The Common Good

Changing the Script with Jon Stewart

Sojomail - January 21, 2010


... Americans, you may give your goods to feed the poor. You may give great gifts to charity. You may tower high in philanthropy. But if you have not love it means nothing.

- Rev. Martin Luther King Jr. in his speech, "Paul's Letter to American Christians," Nov. 4, 1956. (Source: MLK Online)

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Hearts & Minds by Jim Wallis

Changing the Script with Jon Stewart

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Last night I was on The Daily Show again with Jon Stewart to talk about my new book. It’s always a fun show. I enjoyed the back and forth with Jon about values, economics, and the bad morality play of banks, bailouts, and now bonuses. I think Stewart is doing more than anybody else in the media to try to change the script.

If Twitter comments are any indication of public sentiment, my suggestion that the bankers give their massive bonuses to Haiti resonated with lots of people.

You can watch the interview and get a free download of the first chapter of my book, “Sunday School with Jon Stewart.”


This morning, I got up to do Morning Joe on MSNBC. The timing could not have been better, because today is the day that Goldman Sachs announces its record revenues and bonuses ($16.2 billion in compensation this year). My favorite moment was hearing the title of Goldman’s new charity giving program: “Goldman Sachs Gives.” I told Morning Joe how reassuring that is to me, and in response to a wry comment from commentator Mike Barnicle that they must be doing “God’s work,” I suggested that I was sure God really appreciated this public relations gesture on the part of the big banks. But then I said that in the midst of such suffering in America, these bonuses were more than a scandal and a shame -- they are a sin of biblical proportions.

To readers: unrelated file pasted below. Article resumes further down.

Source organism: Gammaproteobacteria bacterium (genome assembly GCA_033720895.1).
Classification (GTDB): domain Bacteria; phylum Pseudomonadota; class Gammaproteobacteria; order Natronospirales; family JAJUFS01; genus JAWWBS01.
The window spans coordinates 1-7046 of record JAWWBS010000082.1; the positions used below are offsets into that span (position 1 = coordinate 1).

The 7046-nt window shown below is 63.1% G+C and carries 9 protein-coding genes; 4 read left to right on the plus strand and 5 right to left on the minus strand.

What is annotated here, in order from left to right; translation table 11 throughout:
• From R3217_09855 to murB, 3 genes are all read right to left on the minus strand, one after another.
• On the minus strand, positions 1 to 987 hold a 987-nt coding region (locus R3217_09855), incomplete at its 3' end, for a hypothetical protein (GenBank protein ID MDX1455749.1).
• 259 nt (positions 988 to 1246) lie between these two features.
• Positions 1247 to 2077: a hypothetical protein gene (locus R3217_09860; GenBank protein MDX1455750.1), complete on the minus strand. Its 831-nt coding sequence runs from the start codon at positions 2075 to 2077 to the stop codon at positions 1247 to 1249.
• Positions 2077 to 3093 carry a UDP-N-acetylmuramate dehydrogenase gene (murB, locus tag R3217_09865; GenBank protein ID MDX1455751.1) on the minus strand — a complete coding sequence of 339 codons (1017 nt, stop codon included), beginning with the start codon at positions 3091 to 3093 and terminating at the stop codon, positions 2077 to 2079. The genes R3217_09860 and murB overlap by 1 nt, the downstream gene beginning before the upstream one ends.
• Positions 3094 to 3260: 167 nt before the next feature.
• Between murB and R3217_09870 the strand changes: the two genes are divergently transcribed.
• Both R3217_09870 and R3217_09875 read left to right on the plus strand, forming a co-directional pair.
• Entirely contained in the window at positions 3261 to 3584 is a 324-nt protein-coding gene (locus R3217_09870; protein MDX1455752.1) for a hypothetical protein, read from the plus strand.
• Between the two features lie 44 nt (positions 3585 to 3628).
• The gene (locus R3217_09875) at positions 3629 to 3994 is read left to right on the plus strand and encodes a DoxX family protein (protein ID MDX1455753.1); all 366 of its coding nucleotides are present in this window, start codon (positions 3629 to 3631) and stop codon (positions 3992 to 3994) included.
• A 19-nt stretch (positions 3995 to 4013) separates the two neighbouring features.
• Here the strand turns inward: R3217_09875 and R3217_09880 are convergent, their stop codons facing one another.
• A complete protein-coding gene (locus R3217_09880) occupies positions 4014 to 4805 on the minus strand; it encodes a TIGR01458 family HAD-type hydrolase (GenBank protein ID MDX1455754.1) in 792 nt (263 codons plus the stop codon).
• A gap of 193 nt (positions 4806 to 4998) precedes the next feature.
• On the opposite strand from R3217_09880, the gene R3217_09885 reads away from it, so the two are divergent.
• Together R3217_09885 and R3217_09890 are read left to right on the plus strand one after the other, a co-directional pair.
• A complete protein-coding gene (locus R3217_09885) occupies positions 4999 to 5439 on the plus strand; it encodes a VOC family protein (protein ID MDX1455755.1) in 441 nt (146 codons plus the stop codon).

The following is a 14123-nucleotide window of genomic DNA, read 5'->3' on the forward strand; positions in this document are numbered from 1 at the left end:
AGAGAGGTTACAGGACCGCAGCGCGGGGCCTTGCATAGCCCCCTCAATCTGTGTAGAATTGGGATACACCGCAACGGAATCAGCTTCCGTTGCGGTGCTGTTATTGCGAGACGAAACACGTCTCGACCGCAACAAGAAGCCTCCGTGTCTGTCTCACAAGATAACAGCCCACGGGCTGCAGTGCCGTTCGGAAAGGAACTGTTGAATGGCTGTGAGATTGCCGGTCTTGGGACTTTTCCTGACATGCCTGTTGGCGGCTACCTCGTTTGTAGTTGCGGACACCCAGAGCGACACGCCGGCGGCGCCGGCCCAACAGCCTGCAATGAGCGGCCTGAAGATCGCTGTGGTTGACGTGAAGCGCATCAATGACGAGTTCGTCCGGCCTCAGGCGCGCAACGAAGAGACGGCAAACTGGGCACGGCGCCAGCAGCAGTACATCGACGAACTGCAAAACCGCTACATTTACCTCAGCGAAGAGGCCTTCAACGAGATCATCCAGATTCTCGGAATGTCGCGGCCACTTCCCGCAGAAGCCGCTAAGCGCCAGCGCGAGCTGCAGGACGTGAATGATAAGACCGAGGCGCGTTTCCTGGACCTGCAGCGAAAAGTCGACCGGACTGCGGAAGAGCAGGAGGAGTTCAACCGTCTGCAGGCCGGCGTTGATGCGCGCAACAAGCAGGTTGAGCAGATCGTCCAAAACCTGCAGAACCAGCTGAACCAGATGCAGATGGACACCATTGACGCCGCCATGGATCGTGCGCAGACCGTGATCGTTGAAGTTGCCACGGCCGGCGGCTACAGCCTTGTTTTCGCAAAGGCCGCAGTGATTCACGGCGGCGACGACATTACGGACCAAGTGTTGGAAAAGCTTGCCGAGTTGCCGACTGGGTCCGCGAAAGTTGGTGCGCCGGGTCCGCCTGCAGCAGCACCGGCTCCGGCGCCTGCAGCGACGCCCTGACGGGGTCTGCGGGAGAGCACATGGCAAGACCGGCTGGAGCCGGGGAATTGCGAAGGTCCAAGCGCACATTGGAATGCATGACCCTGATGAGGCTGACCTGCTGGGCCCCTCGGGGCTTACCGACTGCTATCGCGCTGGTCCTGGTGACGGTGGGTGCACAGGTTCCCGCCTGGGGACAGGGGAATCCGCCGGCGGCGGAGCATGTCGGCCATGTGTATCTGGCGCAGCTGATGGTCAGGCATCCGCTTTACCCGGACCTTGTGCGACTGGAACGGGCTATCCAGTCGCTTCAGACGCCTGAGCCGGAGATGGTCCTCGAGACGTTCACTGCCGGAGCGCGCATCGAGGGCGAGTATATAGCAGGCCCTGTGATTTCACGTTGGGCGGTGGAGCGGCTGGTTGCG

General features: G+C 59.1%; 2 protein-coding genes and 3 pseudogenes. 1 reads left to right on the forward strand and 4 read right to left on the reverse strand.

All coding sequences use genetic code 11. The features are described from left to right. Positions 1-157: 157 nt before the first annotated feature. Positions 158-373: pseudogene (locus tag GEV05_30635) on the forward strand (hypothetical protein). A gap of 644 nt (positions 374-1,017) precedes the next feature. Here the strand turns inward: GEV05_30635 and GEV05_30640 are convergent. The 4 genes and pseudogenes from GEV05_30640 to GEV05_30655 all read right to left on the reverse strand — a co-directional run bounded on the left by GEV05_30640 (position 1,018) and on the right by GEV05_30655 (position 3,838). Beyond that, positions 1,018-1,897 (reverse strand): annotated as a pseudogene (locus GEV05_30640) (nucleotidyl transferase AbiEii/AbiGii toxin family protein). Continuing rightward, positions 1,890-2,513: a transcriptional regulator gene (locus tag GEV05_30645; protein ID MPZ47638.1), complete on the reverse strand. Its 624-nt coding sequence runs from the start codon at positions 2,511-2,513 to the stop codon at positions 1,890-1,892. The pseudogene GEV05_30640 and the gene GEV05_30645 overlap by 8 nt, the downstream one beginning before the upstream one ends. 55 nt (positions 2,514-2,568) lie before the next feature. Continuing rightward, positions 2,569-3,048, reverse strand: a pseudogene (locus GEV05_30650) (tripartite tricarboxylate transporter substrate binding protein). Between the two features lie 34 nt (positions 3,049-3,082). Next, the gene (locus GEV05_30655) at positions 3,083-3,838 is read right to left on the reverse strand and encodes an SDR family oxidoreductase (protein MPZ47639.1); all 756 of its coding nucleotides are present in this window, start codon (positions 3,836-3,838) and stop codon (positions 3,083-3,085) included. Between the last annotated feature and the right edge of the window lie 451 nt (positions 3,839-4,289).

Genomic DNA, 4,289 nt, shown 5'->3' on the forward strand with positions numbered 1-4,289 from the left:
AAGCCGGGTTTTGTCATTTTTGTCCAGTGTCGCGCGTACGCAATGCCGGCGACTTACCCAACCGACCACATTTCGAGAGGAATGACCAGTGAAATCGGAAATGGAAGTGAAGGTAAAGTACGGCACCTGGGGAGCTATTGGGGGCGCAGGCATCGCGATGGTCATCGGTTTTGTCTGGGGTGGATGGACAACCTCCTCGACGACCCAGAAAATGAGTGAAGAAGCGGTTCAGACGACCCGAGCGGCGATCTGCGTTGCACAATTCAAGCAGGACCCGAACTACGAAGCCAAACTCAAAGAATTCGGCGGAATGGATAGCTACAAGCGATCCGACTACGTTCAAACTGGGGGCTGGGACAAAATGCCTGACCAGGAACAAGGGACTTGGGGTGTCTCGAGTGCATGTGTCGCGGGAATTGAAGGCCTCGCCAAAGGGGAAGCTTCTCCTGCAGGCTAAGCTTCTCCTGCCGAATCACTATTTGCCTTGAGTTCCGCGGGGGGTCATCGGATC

I reminded everyone on the show that the bonuses are merely a symptom of a deeper erosion of societal values and spoke of the new maxims that have overtaken us -- Greed is Good, It’s All About Me, and I Want It Now. Those values wreak havoc on economies, cultures, families, and our very souls. In contrast I suggested that we need to rediscover some new/old spiritual virtues like: Enough is Enough, We’re In This Together, and learn to employ the Native American ethic of considering the consequences of decisions today by their impact on the seventh generation out. That would change the “short-termism” that has come to dominate our economic decision-making. I also learned that some people think “class warfare” only breaks out when the people who are having a war waged on them (us) get mad at the people who started the fight in the first place (Wall Street). Interesting.

Now we head to Chicago for a forum tonight with the city’s business and civic leaders.

Stay tuned.

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Video: David Bazan Interview

Since 1994, David Bazan has put sharp questions about faith, justice, and his Pentecostal-evangelical upbringing front and center in his songs. With his trademark candor and thoughtfulness, Bazan, former front man of Pedro the Lion and Headphones, spoke with Sojourners assistant editor Jeannie Choi in the musty green room of The Black Cat, a music venue in Washington, D.C.

Read the interview with David Bazan, or click to watch the video below.



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